What’s the difference between a real job and the horde of fake ones found on the internet?
It’s even more basic than the fact that one is fake – fake jobs are suspiciously easy to get interviews for.
These hiring scams sound like child’s play. Post fake employment opportunities on legitimate job sites, which link to spoofed sites impersonating known brands, which in turn leads to an email offering a teleconference ‘interview’ from an imaginary HR department.
Next comes the job offer, but only after collecting the applicant’s social security number, a scan of their driving license and – the important bit – a credit-card fee to cover the recruitment, training, or background checks they are told will be reimbursed by their new employer.
That never happens because there is no employer to pay them back, and of course, no job.
These scams date back to the earliest days of the internet but seem to be getting, if not more common, then a lot more ambitious.
This week the FBI’s Internet Crime Complaint Center (IC3) put out its latest warning about the fake job problem about which it has received numerous complaints over the past year.
What’s surprising is that financial losses now run to almost $3,000 per victim, plus the loss of personally identifiable information (PII) which can be abused for years.
But why do people keep falling for them?
It’s a matter of speculation but one possibility is the widespread notion that the internet has created plenty of quick-and-dirty jobs that only get advertised on unusual channels.
Everyone will have encountered these job ads at some point, which in their crudest form go something like:
Earn $$$ working from home.
Unfortunately, if some of these were once legitimate, many are now just the front door to trouble for anyone brave or desperate enough to apply.
Others can be more sophisticated, with the UN having to warn that fake positions were being advertised under its name, sometimes quite plausibly.
The IC3 offers a checklist to separate legitimate job adverts from scams, which can be boiled down to:
- If a job interview is offered only via videoconference, be suspicious.
- Employment agencies and their claimed representatives should always be thoroughly researched first.
- Check that a job has been advertised on the company’s website and not only on a job board.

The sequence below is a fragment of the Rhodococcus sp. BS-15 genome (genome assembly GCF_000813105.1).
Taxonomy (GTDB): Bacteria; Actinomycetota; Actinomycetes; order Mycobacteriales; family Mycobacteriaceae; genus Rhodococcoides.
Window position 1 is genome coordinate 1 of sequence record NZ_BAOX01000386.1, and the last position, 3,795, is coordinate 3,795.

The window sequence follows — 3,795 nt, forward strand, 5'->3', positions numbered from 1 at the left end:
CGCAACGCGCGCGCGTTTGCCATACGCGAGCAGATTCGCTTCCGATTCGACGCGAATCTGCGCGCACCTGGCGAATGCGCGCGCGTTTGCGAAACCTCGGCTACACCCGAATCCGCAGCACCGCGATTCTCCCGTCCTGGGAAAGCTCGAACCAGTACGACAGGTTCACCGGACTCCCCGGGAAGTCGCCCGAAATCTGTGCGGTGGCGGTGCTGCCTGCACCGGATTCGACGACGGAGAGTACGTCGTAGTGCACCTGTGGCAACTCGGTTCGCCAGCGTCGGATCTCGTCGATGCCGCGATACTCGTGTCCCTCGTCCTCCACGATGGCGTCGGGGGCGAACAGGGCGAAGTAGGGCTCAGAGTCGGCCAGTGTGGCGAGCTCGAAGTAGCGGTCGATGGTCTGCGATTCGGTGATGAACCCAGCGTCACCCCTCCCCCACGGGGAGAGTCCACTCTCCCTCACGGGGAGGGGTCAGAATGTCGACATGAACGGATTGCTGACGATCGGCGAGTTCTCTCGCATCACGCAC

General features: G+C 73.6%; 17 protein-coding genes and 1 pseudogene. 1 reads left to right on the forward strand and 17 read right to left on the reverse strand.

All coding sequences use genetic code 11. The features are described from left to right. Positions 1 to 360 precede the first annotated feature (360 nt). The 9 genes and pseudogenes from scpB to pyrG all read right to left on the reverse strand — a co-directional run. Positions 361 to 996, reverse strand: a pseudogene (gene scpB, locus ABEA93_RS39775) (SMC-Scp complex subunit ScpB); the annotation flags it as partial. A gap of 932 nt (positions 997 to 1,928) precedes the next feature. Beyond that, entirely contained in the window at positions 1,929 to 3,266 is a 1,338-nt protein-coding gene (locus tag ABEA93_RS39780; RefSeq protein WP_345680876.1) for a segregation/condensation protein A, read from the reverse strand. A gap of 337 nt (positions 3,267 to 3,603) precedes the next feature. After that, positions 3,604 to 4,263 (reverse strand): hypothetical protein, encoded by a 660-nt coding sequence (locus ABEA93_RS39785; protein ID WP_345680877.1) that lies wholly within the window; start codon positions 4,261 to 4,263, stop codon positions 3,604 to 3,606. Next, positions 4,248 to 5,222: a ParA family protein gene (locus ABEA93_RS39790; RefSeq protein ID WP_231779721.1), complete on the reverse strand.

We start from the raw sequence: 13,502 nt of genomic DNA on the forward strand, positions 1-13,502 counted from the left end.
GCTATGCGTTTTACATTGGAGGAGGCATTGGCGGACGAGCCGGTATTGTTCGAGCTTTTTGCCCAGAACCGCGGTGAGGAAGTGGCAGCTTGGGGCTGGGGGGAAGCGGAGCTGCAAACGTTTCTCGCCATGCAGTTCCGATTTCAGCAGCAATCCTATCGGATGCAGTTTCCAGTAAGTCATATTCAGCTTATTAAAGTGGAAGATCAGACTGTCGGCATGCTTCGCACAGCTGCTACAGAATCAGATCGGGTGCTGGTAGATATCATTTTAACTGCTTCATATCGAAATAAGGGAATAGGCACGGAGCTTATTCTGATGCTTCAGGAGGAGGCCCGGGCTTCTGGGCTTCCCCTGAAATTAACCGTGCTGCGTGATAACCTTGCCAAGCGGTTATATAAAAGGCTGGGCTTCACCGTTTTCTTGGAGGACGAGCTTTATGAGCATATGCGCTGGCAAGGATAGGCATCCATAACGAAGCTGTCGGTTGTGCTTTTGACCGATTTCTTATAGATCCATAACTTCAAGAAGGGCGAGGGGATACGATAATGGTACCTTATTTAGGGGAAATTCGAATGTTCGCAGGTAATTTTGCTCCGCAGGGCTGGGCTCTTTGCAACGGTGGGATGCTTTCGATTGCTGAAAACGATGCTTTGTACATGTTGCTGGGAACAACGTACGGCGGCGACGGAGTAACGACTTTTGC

- Emails should come from known domains rather than third-party lookalikes.
- Never pay for anything upfront and never hand over a credit card number under any circumstances or agree to a bank transfer (background checks involving fees are only necessary for a small number of jobs that will always involve face-to-face interviews).
- The pay rates sound too high for unskilled work (i.e. customer response work at $50 per hour).
It’s troubling that pretty much the same advice was handed out by government agencies a decade ago and yet the IC3 is still receiving reports of citizens who’ve fallen for such scams.
At some point, law enforcement and government agencies will have to accept that having to repeat the same advice over and over is a clear sign that the warnings aren’t getting through.
What to do if you’re the victim of a hiring scam
The FBI recommends taking the following actions:
- Report the activity to the Internet Crime Complaint Center at www.ic3.gov or your local FBI field office, which can be found online at www.fbi.gov/contact-us/field-offices.
- Report the activity to the website in which the job posting was listed.
- Report the activity to the company the cyber criminals impersonated.
- Contact your financial institution immediately upon discovering any fraudulent or suspicious activity and direct them to stop or reverse the transactions.
- Ask your financial institution to contact the corresponding financial institution where the fraudulent or suspicious transfer was sent.
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